By Staff Reports
(Victor Valley)– Becoming ill from COVID-19 is not the only serious health problem emerging from the coronavirus pandemic: a growing concern is the impact of people avoiding doctor visits and neglecting to take steps to treat serious medical conditions A report from the Centers for Disease Control and Prevention found that in the 10 weeks following the declaration of a national COVID-19 crisis, emergency department visits declined 23% for heart attack, 20% for stroke and 10% for hyperglycemic crises.
Initially this was due to worries that hospitals and doctors’ offices would be overrun with COVID-19 patients; in fact, many jurisdictions, including San Bernardino County, put limits on non-elective procedures during the early days of the pandemic. And many individuals feared visiting a medical facility due to concerns of becoming infected.
However, as hospitalization rates for COVID-19 patients have declined and medical facilities have become diligent in their efforts to protect staff and patients, health experts are urging residents to visit their health care providers — both to receive routine care and to seek treatment for diagnosed ailments.
“Doctors have been seeing an increase in patients’ weight and blood pressure, conditions like diabetes being ignored and surgeries delayed or even cancelled,” said Corwin Porter, the County’s director of public health. “People should not forego seeking treatment for such conditions. Getting help promptly is often critical to avoid more serious health problems in the future.”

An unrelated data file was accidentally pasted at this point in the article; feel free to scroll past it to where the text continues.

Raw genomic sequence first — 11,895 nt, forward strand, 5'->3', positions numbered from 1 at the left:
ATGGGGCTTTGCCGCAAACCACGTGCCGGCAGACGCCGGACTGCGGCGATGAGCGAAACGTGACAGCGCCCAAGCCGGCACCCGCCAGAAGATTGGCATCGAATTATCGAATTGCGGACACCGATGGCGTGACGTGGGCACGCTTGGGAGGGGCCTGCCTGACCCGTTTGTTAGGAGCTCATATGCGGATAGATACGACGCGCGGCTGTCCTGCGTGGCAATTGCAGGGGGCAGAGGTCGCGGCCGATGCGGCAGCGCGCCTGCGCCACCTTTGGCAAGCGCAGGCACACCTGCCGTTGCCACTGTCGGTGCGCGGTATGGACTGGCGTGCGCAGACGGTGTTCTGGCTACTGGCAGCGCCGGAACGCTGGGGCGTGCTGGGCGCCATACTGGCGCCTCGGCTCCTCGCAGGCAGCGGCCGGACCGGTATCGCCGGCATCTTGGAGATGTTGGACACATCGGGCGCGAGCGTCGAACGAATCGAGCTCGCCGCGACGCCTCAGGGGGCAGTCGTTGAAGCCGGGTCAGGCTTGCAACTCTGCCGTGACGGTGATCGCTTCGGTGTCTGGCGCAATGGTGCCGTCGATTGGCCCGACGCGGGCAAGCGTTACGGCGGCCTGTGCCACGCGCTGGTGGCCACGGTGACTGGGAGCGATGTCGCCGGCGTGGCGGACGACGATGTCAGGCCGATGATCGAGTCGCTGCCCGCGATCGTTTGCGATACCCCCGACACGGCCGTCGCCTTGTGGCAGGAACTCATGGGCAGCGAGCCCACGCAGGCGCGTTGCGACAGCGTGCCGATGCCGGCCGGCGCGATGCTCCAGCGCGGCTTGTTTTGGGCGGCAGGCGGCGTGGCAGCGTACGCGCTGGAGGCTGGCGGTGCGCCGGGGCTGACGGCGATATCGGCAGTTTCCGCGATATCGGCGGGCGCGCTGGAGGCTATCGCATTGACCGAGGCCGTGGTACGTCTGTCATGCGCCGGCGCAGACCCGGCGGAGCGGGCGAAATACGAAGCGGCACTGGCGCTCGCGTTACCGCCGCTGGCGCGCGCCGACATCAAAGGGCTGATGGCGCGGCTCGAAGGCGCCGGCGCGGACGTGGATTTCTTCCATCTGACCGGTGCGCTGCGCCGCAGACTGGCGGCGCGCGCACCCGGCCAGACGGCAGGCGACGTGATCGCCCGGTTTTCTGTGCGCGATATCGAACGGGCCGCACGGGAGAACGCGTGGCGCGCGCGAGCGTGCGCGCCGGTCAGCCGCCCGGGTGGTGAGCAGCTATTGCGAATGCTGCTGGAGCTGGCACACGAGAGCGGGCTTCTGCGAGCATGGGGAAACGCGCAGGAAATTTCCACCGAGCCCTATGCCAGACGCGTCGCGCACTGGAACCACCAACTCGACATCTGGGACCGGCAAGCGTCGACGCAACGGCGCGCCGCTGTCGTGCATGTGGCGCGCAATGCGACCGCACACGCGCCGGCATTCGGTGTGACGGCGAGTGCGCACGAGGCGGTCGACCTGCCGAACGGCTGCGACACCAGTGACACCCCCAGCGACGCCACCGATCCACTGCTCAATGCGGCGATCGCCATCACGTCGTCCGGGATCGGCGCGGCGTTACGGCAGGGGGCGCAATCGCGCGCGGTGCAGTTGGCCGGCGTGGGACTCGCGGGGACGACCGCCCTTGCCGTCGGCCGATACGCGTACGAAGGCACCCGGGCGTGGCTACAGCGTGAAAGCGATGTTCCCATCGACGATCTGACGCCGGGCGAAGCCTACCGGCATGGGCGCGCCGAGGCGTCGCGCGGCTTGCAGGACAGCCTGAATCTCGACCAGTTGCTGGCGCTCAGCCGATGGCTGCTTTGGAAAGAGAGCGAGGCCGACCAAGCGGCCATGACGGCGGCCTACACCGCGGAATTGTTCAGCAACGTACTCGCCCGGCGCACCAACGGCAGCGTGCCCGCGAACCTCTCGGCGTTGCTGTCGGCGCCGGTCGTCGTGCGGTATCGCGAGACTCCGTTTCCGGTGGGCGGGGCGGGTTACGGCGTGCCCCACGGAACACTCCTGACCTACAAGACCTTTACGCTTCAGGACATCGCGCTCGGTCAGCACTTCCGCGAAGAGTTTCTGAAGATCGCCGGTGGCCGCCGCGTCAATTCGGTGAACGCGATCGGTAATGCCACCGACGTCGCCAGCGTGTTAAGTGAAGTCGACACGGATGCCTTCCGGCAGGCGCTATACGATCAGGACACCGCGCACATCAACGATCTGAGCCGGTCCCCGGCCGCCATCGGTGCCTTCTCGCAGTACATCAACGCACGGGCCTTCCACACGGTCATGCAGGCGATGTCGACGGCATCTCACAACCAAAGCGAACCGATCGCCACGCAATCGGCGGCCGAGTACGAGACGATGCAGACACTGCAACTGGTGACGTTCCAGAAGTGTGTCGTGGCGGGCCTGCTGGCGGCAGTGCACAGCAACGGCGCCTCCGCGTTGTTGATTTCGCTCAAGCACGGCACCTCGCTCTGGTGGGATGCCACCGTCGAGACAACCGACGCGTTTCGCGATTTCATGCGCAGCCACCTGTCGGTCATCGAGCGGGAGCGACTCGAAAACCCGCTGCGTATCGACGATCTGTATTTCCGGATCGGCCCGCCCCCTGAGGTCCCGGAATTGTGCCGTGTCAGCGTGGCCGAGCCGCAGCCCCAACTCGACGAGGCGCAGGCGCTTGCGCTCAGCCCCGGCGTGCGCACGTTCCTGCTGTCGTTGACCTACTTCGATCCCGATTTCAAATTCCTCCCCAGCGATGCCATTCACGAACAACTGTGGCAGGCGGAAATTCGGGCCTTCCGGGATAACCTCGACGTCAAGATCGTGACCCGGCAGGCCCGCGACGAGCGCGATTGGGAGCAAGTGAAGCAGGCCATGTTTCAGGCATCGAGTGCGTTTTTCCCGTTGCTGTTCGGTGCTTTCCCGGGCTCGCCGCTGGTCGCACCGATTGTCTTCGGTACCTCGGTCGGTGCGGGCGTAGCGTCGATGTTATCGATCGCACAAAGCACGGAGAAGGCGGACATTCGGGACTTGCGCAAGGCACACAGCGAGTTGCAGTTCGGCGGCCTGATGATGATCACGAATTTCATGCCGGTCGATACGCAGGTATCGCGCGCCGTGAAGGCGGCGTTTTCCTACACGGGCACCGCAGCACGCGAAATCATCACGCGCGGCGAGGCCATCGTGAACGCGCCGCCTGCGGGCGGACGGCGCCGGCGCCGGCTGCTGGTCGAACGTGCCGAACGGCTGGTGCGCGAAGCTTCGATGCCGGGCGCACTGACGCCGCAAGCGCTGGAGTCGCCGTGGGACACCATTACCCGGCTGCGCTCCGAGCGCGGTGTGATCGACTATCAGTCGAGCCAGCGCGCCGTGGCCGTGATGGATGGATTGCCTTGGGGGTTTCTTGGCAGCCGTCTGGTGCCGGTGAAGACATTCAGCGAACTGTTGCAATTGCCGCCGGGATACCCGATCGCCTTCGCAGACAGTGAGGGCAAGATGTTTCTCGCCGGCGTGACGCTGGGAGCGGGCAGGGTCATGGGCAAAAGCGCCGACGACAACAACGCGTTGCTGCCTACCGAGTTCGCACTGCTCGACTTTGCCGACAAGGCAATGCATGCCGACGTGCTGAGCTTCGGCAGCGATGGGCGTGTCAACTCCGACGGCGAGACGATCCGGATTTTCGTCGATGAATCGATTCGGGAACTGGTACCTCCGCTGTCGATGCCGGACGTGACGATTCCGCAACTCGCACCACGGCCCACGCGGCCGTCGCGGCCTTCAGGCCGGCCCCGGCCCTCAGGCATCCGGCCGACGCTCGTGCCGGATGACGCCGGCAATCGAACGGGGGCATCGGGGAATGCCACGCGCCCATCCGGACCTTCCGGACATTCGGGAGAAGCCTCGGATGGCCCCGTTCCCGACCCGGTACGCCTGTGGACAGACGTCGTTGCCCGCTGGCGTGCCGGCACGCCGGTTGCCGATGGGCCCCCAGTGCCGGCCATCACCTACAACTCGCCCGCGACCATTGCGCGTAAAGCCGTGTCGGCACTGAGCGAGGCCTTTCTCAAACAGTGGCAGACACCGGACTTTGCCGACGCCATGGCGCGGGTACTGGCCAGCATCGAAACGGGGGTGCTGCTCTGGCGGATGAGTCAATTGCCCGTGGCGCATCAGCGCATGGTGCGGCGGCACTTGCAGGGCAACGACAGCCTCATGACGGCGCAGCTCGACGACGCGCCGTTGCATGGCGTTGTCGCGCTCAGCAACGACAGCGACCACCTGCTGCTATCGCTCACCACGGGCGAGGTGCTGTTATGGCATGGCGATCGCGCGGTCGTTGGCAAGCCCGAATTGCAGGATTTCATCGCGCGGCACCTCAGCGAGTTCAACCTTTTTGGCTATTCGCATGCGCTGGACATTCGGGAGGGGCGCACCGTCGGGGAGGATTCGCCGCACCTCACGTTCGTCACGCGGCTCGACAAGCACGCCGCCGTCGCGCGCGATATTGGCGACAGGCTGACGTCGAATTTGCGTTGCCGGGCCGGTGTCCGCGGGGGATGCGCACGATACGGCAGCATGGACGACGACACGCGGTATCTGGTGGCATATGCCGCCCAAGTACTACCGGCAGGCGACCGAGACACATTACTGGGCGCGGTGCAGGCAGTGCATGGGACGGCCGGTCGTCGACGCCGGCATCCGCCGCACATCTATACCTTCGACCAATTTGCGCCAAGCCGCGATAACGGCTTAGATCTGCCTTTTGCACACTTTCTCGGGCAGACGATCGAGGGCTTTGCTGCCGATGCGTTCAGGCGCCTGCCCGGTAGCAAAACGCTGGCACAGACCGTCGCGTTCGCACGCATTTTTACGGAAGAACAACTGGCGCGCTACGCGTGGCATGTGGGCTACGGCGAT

New PSA encourages prioritizing medical needs
Porter and other public health officials, along with doctors and hospitals, are now actively promoting the need for people to pursue medical treatments for conditions unrelated to COVID-19. For example, the California Hospital Association (CHA) recently produced a public service announcement encouraging people to seek such medical attention.
The CHA and other medical experts are emphasizing that people should not delay getting the care they need, pointing out that hospitals and clinics are taking extra care to keep staff and visitors safe. For example, facilities are maintaining separate areas for treating patients with COVID-19 and other infectious diseases, and they are extensively cleaning and disinfecting rooms and equipment, while making sure everyone is wearing a face covering.
“Delaying care could lead to deteriorating health conditions and complicate recovery,” said Porter. “We want County residents to take the steps needed to protect themselves and their family members from potentially serious ailments.”